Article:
Hatem Dowidar, chief executive of e&, will join the Vodafone board on Monday, the telco having been given the regulatory green light to welcome him in.

Mary Lennighan

February 14, 2024

2 Min Read

The move will not be an entirely new experience for Dowidar, who held a number of C-level positions at Vodafone before joining e&, but will bring a certain level of scrutiny from across the telecoms space.

E& started building up a holding in Vodafone in May 2022 and a year later the two telcos inked a strategic partnership that saw them agree to collaborate in areas such as procurement, technology development and joint cross-border services. The deal also made provision for Dowidar to take a seat on the Vodafone board, something that lent credibility to talk of e& looking for a role in decision-making at Voda.

The UK government had a close look at the Strategic Relationship Agreement, including e& holding a stake of 14.6% in Vodafone – it may yet seek to increase that – and the plan to make Dowidar a director, and last month approved it, subject to certain measures designed to ease national security concerns. Amongst other things, it requires Vodafone to establish a National Security Committee to oversee any sensitive work that could have a national security implication.

"We are still going through the process," Vodafone's group CEO Margherita Della Valle said on the telco's analyst call last week, when asked about Dowidar's arrival.

"We look forward to welcoming Hatem to the board," Della Valle said, but would not be drawn further, particularly when asked about e&'s position around dividends and shareholder returns. However, she promised analysts "a fuller conversation" on that topic when the board accession happened.

It is clearly a bit early for that fuller conversation. Indeed, Vodafone didn't have much of any substance to say on the matter on Wednesday.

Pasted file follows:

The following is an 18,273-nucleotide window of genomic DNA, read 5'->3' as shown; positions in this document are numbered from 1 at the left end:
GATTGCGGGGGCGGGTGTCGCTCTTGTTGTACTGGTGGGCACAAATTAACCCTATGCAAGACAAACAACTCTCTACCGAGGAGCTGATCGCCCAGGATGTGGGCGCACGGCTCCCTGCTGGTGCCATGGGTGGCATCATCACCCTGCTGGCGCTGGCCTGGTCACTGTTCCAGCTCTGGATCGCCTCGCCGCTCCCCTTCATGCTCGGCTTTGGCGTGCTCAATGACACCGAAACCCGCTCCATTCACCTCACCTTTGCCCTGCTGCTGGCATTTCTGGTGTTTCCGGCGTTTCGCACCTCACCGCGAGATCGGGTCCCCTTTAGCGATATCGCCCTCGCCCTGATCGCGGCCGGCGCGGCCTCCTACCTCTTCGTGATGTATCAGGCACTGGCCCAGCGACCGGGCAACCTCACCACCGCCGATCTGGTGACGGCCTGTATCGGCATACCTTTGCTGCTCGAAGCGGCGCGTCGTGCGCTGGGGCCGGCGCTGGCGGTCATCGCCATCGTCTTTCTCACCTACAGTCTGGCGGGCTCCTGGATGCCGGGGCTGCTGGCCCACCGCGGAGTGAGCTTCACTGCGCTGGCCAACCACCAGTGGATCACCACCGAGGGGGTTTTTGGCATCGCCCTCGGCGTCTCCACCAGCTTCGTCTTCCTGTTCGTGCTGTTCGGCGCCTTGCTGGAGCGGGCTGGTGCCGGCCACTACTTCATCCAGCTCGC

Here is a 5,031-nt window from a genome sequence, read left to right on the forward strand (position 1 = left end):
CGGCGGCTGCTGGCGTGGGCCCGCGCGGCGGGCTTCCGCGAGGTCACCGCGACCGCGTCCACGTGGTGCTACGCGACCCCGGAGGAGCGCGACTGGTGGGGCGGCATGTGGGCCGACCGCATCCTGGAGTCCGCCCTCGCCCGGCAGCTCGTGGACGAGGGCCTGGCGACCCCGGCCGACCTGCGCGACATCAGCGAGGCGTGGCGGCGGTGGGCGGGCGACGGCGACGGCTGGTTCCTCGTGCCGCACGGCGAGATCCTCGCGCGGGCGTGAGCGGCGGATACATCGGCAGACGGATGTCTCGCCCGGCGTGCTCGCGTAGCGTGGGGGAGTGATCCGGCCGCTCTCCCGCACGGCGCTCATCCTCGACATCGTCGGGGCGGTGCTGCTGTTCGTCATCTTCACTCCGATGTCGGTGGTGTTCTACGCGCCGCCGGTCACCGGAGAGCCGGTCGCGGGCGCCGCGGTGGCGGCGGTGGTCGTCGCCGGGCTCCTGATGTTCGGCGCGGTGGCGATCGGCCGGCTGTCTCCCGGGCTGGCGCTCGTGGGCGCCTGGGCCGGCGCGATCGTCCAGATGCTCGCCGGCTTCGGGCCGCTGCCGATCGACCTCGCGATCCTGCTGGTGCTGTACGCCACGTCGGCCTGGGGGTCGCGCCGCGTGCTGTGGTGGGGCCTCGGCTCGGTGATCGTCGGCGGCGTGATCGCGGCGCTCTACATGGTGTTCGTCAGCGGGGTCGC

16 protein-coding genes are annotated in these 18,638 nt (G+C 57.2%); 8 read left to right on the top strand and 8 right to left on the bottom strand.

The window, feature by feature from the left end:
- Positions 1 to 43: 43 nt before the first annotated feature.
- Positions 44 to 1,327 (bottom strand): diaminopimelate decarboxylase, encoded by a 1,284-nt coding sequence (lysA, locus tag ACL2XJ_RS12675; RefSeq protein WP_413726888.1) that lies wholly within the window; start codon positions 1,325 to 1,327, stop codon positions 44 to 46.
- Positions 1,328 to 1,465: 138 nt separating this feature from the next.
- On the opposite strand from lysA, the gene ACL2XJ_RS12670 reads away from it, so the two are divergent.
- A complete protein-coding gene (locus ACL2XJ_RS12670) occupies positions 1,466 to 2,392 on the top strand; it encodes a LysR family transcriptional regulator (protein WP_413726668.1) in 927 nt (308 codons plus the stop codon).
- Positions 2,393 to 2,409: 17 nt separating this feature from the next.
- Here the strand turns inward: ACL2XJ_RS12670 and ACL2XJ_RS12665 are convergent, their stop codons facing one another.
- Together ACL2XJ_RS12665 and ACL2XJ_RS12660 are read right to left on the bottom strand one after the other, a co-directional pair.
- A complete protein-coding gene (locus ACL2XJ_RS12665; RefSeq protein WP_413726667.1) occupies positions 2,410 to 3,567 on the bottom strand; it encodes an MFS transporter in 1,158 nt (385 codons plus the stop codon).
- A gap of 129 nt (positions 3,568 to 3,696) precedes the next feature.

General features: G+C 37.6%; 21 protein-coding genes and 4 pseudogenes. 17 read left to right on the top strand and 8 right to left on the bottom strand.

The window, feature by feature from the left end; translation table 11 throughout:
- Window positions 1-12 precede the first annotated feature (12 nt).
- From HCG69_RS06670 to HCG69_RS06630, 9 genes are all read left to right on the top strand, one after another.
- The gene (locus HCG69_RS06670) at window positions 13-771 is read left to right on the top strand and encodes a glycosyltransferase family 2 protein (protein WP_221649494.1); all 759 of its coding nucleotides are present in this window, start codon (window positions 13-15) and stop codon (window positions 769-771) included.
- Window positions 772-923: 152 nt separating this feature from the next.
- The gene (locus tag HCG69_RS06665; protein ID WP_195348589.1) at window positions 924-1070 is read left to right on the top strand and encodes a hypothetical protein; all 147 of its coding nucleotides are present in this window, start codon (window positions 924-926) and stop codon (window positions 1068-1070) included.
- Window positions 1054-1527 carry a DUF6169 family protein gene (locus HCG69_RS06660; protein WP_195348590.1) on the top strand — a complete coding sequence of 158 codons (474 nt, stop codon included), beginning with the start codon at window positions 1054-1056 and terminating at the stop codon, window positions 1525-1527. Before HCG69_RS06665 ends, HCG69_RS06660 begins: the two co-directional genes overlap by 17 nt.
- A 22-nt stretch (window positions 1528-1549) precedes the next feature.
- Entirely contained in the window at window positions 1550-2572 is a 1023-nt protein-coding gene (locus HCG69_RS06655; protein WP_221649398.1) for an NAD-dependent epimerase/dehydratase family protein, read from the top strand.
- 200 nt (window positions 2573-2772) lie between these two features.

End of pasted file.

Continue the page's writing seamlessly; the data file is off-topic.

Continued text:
"I am delighted that Hatem will be joining Vodafone's Board," said company chairman Jean-François van Boxmeer. "He brings extensive experience within the telecommunications industry and has held senior positions across a range of companies in the Middle East, Africa and Europe. His appointment will further strengthen our strategic partnership."

That strategic partnership has already started to bear fruit, incidentally. In October the telcos announced they would together provide software-defined, wide-area networking (SD-WAN) services to the Dubai-based Al Futtaim Group, and last week they started pitching cross-border managed voice solutions aimed at other telecoms operators.

There was nothing from Della Valle in Wednesday's announcement, but Dowidar gave her an honourable mention.

"I look forward to joining the Board of Vodafone and working with Jean-François and my fellow Board members to support the rapid transformation being undertaken by Margherita Della Valle and the management team," he said. Which tells us pretty much nothing, other than that e& is supportive of Vodafone's current direction, publicly at least.

It might be a while before we see any real sign of e&'s influence at Vodafone, but we can be sure of one thing: the whole industry will have Dowidar and his company under a microscope in the coming months.

About the Author(s)

Mary Lennighan

Mary has been following developments in the telecoms industry for more than 20 years. She is currently a freelance journalist, having stepped down as editor of Total Telecom in late 2017; her career history also includes three years at CIT Publications (now part of Telegeography) and a stint at Reuters. Mary's key area of focus is on the business of telecoms, looking at operator strategy and financial performance, as well as regulatory developments, spectrum allocation and the like. She holds a Bachelor's degree in modern languages and an MA in Italian language and literature.

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